9 ON THE PROCESS OF FINANCIAL MARKETS GLOBALIZATION 17 be found both in the sphere of real economics and the sphere of financial market. If financial markets are regulated (at present, this factor is growing), the natural financial markets development can be supported through regulative measures, or distorted by them. One of the results of difference theoretical and ideological views is the existence of differing views on financial markets future. The optimists present the general tendency of economic globalization (financial markets included) as a prevailing, long-term (secular) tendency which cannot be stopped by any barrier. From practical point of view, this general approach is not very inspiring for national and/or international economic policy. At present, representatives of more sceptical views on globalization prefer the orientation on financial stability. The reason is clear: during the world financial crisis, strong players preferred their national solutions the international solutions and in fact were not interested in globalization problems. More inspiring is the approach of pragmatists: they are striving to support the development of market segment which in their opinion are able to help to create the new capital necessary for economic growth in the world, without distorting the relative international financial stability. But: it is not probable that national capital formation would satisfy the present need: global financial markets are expected to satisfy it. The present situation shows that feasible economic solutions are unable to surpass the coordination of national and international regulation of systemically important financial institutions which dominate financial markets (the global sub-segments in the first place): this is the maximum which can be attained 13. New goals were not yet formulated. Inter alia, long-term development of economic globalization is still uncertain, except for a probable low rate of economic globalization. References Economic Globalization Index, Ernst and Young, ( ). Globalization, Stanford Encyclopedia of Philosophy, Stanford V. Pavlát, Will SIFIs Regulation Succed or Fail? [in:] Proceedings of the 7 th International Conference on Currency, Banking and International Finance, ed. J. Kotlebová, Ekonóm, University od Economics, Bratislava 2012.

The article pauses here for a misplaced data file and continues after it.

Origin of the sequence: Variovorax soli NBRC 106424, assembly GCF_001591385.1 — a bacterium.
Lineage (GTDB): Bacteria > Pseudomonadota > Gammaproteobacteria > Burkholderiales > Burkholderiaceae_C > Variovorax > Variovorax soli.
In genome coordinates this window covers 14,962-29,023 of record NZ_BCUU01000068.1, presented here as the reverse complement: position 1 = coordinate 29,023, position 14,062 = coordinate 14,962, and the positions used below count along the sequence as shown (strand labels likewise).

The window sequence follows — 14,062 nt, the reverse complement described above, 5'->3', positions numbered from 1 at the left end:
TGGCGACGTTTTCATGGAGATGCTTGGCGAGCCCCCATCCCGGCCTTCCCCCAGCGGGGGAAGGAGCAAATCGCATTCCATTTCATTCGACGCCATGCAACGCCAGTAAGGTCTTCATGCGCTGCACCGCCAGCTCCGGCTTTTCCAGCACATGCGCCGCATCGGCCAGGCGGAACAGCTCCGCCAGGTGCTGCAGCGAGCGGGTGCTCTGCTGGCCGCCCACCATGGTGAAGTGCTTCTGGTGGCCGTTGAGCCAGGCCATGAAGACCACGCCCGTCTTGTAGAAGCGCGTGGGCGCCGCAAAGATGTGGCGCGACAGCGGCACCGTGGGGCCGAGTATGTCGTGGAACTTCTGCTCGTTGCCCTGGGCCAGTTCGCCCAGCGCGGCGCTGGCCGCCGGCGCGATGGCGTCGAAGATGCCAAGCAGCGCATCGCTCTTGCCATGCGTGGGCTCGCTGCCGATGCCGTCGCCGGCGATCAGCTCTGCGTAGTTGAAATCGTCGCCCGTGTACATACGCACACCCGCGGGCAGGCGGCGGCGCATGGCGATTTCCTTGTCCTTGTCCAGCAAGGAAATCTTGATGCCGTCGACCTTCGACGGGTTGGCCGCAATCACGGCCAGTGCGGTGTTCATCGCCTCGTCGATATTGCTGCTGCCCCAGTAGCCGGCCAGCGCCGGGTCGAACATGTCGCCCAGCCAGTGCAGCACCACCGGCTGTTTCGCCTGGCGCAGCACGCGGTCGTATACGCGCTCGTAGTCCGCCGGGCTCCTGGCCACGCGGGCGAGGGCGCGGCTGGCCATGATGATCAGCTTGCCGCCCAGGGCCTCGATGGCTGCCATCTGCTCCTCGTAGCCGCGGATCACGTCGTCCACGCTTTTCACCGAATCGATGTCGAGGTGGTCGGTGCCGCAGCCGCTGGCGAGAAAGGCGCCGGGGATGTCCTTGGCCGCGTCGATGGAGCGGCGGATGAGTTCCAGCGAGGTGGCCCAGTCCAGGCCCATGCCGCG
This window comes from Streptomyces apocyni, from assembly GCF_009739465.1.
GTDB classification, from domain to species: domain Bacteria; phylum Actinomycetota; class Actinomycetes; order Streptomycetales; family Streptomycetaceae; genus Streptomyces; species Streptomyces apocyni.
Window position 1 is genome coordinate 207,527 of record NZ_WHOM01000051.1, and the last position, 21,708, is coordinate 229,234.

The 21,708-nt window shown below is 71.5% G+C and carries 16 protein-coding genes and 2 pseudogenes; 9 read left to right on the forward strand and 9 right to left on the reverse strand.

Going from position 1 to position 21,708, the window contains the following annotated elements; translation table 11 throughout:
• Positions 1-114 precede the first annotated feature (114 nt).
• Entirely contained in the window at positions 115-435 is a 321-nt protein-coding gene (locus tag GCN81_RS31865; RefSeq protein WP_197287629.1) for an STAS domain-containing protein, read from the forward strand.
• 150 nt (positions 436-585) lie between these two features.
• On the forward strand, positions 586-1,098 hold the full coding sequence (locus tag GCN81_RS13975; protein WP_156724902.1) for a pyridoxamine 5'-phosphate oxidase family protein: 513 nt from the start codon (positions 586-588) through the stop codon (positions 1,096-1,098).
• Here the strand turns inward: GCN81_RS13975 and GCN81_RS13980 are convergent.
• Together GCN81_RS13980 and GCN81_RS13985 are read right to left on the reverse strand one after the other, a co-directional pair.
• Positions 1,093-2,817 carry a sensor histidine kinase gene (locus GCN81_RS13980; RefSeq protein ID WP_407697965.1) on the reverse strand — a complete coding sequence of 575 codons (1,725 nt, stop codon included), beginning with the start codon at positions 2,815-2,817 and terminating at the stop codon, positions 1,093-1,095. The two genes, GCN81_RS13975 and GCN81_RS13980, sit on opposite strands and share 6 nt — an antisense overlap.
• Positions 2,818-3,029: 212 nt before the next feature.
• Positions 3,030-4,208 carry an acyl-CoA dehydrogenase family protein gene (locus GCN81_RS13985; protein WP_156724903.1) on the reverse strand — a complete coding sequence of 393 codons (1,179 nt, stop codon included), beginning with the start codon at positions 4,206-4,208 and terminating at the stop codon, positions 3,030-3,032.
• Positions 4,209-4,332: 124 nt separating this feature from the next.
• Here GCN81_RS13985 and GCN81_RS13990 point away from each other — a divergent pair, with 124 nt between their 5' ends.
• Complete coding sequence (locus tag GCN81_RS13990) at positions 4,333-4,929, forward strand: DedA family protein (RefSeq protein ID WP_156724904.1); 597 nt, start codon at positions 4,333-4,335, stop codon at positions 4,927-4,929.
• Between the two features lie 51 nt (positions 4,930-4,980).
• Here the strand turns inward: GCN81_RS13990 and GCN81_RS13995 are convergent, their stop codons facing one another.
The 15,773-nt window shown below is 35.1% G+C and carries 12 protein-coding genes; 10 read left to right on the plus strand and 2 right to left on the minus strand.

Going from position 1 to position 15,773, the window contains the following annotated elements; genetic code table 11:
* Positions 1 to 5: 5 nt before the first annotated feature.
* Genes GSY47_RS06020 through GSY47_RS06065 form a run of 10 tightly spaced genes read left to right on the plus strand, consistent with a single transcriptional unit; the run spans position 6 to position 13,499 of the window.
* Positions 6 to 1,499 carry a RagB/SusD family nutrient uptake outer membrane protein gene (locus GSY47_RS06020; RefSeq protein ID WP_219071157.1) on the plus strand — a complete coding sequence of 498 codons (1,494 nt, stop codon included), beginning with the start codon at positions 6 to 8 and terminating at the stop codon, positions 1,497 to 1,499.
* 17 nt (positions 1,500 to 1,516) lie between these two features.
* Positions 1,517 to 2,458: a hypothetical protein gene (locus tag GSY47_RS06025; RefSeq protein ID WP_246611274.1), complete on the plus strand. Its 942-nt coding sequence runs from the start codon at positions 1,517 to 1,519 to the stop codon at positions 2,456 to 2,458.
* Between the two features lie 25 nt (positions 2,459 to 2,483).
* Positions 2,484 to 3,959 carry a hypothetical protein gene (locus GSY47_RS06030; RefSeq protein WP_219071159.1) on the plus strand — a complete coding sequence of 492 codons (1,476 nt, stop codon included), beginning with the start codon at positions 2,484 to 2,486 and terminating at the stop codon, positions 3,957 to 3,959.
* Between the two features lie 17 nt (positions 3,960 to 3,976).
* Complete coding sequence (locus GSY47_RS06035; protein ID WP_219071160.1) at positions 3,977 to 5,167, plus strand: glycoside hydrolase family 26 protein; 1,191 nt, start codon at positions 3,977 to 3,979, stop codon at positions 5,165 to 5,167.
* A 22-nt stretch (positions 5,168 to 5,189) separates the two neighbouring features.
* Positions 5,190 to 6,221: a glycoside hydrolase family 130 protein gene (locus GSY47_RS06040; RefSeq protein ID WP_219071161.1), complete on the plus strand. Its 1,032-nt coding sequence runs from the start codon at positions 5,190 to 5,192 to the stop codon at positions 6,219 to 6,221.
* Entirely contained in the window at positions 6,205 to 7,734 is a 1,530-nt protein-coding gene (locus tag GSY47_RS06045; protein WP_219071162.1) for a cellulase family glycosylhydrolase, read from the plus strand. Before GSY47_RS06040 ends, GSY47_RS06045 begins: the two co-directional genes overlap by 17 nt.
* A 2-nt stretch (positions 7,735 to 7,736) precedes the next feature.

10 18 Vladislav Pavlát Held D. et al., Global Transformations. Politics, Economics and Culture, Stanford University Press, Stanford Huntington S., Střet civilizací, boj kultur a proměna světového řádu, Rybka Publishers, Praha Lund S., Daruvala T., Dobbs R., Härle P., Kwek J.H., Falcón R., Financial Globalization: Retreat or Reset? McKinsey Global Institute, March 2013, insights/mgi/research/financial_markets/financial_globalization#sthash.bclxahvq.dpuf ( ). Pavlát V., Globální finanční trhy, VŠFS Eupress, Praha Pavlát V., Will SIFIs Regulation Succed or Fail? [in:] Proceedings of the 7 th International Conference on Currency, Banking and International Finance, ed. J. Kotlebová, Ekonóm, University od Economics, Bratislava Index ( ). ( ). Vries J. de, The Limits of Globalization in the Early Modern World, Wiley & Sons, Berkeley 2007, abstract ( ). Streszczenie Celem artykułu jest opisanie potencjalnych dróg rozwoju globalnych segmentów rynku finansowego w dłuższej perspektywie. Pierwsza część artykułu podejmuje temat procesu internacjonalizacji i jego wpływu na rynki finansowe. W części drugiej opisano różne poglądy dotyczące zjawiska globalnych rynków finansowych. Na końcu przedstawiono wybrane sposoby pomiaru procesu globalizacji. ON THE PROCESS OF FINANCIAL MARKETS GLOBALIZATION Summary The aim of this paper is to discuss the possible ways how financial market segments of a global character may develop in a long-term horizon. Part 1 deals with the actual process of globalization and its impact on financial markets. Part 2 gives a survey of differing views on global financial markets as a new phenomenon. Part 3 deals with selected aspects of measurement of globalization processes. The paper has been prepared as part of a project financed by the funds for specific university research. Project name: Regulation of the financial market infrastructure goals, possibilities, and potential impact Vysoká škola finanční a správní, o.p.s. (University of Finance and Administration). Project number: 7427.